Occasionally we run across someone that causes us to stand back and think how interesting that person’s life was.  The person is not well known but has definitely left his or her mark in life.  Several attributes of the individual are unquestionable loyalty to a mission, visionary and being his or her own person.  This person is found throughout our nation. They could be in the military, political service, a teacher or a volunteer in a soup line helping the needy.  Recently I ran across such an individual that lived a very interesting life and found his niche in life in the Sierra Nevada Mountains in the 1920s, 30s and 40s.  His occupation was United States Forest Ranger.

In 1891 Congress gave authority to the President to set aside forest land for preservation, protection of water sheds and future lumber needs.    The Secretary of the Interior was later given authority to “regulate occupancy and use within the reserves, develop mineral resources, provide for fire protection, and permit the sale of timber.”  The initial model to control and regulate these vast forest resources of the American West was fashioned from the Prussian land management practices.  (Now Germany).  But who was going to enforce the regulations.

The Department of the Interior began hiring and developing the Forest Ranger.  Many of the early staff came from the prestigious Ivy League schools and moved West to the rough and exciting lives that extended from the Rockies to the Pacific.  One early Ranger wrote of the duties of the Forest Ranger as, “The ranger in the district was often the only policeman, fish and game warden, coroner, disaster rescuer, and doctor. He settled disputes between cattle and sheepmen, organized and led fire fighting crews, built roads and trails, negotiated grazing and timber sales contracts, carried out reforestation and disease control projects, and ran surveys.” Injury and even death was the fate of more than one early ranger.

The Ranger that I ran across was born and raised on the Sweetwater Ranch near Bridgeport, California.  This is high in the Sierras on the eastern slopes north of Yosemite.  What a beautiful place to have been raised.  His grandparents also ran a stage coach station on the road from the mining ghost towns of Bodie and Aurora to Genoa and Virginia City.  As he and his brother got older, their mother and father felt that education was the single most important aspect for their children so they sold the ranch and moved to Reno so that they could be near the University of Nevada.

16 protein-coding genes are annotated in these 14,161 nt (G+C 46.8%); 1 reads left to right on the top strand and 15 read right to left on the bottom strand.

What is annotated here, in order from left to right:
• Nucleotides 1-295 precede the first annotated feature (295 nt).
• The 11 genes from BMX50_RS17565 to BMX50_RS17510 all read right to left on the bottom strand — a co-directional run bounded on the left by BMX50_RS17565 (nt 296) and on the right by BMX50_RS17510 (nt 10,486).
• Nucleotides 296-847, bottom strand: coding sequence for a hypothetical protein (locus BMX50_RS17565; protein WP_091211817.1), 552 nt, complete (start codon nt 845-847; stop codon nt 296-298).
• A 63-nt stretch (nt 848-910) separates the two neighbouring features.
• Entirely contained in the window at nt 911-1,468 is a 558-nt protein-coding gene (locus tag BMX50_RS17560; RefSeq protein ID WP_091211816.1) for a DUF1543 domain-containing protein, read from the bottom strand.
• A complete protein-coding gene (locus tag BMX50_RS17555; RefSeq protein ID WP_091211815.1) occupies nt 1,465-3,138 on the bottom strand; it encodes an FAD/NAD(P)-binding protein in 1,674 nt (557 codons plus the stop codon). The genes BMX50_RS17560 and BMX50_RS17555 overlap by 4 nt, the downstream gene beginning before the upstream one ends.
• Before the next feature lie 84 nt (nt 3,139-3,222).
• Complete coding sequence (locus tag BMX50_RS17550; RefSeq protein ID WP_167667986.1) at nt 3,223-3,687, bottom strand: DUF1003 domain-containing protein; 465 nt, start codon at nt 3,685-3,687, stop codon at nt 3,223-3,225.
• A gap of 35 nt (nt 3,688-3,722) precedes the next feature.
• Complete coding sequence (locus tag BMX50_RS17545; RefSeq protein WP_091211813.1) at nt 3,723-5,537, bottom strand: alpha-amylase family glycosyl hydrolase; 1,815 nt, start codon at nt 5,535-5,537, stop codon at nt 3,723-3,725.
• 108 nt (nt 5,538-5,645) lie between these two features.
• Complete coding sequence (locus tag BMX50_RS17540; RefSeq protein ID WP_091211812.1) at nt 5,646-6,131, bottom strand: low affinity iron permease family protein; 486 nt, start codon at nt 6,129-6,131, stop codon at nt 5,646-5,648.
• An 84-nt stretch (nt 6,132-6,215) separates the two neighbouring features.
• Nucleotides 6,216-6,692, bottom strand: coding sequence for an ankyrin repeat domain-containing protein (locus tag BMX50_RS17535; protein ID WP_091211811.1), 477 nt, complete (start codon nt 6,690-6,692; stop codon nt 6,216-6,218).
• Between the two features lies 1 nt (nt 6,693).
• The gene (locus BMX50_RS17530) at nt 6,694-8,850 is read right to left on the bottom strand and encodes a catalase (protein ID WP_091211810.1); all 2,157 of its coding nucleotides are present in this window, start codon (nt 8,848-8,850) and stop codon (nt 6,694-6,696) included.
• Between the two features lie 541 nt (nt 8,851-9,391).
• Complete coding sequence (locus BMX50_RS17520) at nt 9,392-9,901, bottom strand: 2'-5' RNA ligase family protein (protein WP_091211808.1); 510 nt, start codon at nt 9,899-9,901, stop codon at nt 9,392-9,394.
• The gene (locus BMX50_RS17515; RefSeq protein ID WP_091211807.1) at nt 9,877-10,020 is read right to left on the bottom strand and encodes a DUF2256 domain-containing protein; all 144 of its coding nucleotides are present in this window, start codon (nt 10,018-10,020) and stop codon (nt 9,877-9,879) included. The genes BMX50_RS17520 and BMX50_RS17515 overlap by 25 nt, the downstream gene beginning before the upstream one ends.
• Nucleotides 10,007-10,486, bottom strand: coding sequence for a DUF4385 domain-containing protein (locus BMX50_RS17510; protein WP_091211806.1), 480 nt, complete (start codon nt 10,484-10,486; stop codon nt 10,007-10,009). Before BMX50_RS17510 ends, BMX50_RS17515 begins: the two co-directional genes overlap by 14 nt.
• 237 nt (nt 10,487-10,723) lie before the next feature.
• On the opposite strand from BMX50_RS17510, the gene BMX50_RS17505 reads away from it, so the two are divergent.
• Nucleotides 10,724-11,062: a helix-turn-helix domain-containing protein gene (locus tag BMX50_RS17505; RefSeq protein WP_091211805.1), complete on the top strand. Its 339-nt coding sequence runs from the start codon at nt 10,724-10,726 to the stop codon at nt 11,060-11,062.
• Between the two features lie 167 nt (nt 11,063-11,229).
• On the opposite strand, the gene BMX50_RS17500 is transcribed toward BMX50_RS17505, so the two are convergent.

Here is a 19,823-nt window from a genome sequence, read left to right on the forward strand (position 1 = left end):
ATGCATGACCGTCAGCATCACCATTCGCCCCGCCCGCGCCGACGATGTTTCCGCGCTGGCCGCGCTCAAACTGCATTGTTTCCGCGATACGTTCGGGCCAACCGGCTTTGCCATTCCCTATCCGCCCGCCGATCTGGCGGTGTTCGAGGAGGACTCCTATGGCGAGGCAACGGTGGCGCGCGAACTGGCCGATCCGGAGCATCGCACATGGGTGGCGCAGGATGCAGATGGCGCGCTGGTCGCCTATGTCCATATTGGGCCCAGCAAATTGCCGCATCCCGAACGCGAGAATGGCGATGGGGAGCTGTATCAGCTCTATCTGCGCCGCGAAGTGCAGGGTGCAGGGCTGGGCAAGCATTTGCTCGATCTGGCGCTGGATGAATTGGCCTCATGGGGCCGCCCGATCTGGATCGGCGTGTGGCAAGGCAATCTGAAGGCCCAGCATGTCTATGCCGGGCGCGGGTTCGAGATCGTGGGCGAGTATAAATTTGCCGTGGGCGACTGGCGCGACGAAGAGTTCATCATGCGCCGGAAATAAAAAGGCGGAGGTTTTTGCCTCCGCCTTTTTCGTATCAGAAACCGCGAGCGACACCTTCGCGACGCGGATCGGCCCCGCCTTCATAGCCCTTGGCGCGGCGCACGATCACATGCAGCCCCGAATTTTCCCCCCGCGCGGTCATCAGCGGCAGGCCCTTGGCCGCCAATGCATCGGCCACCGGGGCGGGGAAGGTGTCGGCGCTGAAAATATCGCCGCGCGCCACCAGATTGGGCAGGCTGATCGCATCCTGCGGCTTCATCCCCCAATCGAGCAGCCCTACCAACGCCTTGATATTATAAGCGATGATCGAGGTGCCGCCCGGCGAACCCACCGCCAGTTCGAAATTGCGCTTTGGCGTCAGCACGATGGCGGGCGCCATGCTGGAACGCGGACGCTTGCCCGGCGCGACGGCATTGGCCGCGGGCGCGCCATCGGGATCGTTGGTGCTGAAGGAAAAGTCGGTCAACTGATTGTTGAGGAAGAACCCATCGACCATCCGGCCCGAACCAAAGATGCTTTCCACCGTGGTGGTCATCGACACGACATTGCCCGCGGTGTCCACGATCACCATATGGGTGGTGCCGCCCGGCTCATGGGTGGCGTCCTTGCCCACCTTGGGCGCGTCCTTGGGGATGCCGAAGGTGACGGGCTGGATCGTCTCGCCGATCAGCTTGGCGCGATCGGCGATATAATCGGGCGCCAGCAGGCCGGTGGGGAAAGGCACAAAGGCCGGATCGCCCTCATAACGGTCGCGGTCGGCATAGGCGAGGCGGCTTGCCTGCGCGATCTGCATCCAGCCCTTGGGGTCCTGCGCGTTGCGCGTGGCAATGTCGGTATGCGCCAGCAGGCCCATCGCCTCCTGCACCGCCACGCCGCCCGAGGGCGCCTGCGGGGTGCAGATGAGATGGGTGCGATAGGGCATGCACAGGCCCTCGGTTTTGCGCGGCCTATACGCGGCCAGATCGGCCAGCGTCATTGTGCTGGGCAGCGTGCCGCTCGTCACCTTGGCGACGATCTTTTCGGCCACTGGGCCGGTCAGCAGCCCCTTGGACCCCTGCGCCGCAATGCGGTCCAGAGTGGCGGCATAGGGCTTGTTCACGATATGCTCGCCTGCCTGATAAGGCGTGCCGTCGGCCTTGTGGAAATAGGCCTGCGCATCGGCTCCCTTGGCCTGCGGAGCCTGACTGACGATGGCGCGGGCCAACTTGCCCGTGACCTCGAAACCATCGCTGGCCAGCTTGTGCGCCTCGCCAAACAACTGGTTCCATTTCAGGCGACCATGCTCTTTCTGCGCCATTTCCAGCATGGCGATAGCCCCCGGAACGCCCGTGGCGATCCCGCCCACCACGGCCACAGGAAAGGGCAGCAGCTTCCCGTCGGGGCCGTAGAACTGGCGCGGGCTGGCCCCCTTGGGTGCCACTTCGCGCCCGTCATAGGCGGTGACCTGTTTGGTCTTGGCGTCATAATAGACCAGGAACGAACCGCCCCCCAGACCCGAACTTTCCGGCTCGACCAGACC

The future Ranger graduated in the early 1900s in Engineering and joined the U.S. Forest Service and returned to his roots near Bridgeport, California.  He followed the normal regime of work identified above with one additional activity, mapping.  He would load up his pack horse with food, camping gear and surveying instruments and climb on his other horse and disappear into the Sierras for a month or two at a time.  During the summer he would map the Eastern Sierras.  During the winter months when access to the area was impossible he would go to the Forest Service Office in Carson Valley and turn his field notes into Forest Service Maps.  The Sierras are full of high altitude Alpine Lakes.  Small, cold and beautifully clear lakes that are filled from melting snow in the spring.  Since the ranger was the first to map the area he also had naming rights so the lakes around the Bridgeport area were named for his wife, daughters and women from the Carson Valley area.  For decades the Forest Service Maps referred to the region as Henry’s Harem.  Political correctness crept into our society and the term Henry’s Harem has disappeared from the U.S. Forest Service maps.

He had a broad view of what the Forest Service could accomplish.  He built a small museum from artifacts he found in the mountains only to be told that this was not a mission for the forest service and he had to remove it.  Decades later the Forest Service does respect the past and artifacts are on display around the country.

While on his rounds deep in the Sierras he discovered petroglyphs carved by native Americans during a bygone and forgotten era.  He reached out to the University of Southern California and they sent an Archeological team to the area but could not identify the origin of the Indians that had carved on the rocks.  He also found and brought firearms, obsidian arrowheads and other artifacts from the mountains.  Many were left by settlers enroute to hopes of finding gold in the mountains of California.